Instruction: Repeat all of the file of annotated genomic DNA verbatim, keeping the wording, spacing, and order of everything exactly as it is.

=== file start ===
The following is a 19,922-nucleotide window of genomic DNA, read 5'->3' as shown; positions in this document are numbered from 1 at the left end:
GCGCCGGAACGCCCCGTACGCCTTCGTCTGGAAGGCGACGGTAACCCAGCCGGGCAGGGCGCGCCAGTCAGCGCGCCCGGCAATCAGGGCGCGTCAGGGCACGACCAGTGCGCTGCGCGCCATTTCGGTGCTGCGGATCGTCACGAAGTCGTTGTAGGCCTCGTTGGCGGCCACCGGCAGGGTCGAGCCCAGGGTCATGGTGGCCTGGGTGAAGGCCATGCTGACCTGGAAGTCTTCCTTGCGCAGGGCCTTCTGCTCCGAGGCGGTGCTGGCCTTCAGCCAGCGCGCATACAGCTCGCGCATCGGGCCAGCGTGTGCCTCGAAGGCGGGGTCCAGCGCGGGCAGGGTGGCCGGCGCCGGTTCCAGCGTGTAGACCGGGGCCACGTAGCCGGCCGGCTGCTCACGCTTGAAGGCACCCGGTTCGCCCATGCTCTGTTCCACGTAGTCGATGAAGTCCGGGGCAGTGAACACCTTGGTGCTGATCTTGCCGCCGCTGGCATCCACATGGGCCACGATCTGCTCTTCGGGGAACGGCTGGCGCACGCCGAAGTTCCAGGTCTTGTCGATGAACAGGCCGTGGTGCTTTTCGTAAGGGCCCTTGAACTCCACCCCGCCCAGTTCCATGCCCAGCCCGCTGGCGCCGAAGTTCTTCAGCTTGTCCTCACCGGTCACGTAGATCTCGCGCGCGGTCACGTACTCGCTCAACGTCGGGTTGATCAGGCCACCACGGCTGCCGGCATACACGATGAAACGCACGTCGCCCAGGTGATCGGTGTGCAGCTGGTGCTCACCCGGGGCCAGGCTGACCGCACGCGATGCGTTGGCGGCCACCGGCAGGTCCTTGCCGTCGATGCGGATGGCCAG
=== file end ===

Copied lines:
The following is a 19,922-nucleotide window of genomic DNA, read 5'->3' as shown; positions in this document are numbered from 1 at the left end:
GCGCCGGAACGCCCCGTACGCCTTCGTCTGGAAGGCGACGGTAACCCAGCCGGGCAGGGCGCGCCAGTCAGCGCGCCCGGCAATCAGGGCGCGTCAGGGCACGACCAGTGCGCTGCGCGCCATTTCGGTGCTGCGGATCGTCACGAAGTCGTTGTAGGCCTCGTTGGCGGCCACCGGCAGGGTCGAGCCCAGGGTCATGGTGGCCTGGGTGAAGGCCATGCTGACCTGGAAGTCTTCCTTGCGCAGGGCCTTCTGCTCCGAGGCGGTGCTGGCCTTCAGCCAGCGCGCATACAGCTCGCGCATCGGGCCAGCGTGTGCCTCGAAGGCGGGGTCCAGCGCGGGCAGGGTGGCCGGCGCCGGTTCCAGCGTGTAGACCGGGGCCACGTAGCCGGCCGGCTGCTCACGCTTGAAGGCACCCGGTTCGCCCATGCTCTGTTCCACGTAGTCGATGAAGTCCGGGGCAGTGAACACCTTGGTGCTGATCTTGCCGCCGCTGGCATCCACATGGGCCACGATCTGCTCTTCGGGGAACGGCTGGCGCACGCCGAAGTTCCAGGTCTTGTCGATGAACAGGCCGTGGTGCTTTTCGTAAGGGCCCTTGAACTCCACCCCGCCCAGTTCCATGCCCAGCCCGCTGGCGCCGAAGTTCTTCAGCTTGTCCTCACCGGTCACGTAGATCTCGCGCGCGGTCACGTACTCGCTCAACGTCGGGTTGATCAGGCCACCACGGCTGCCGGCATACACGATGAAACGCACGTCGCCCAGGTGATCGGTGTGCAGCTGGTGCTCACCCGGGGCCAGGCTGACCGCACGCGATGCGTTGGCGGCCACCGGCAGGTCCTTGCCGTCGATGCGGATGGCCAG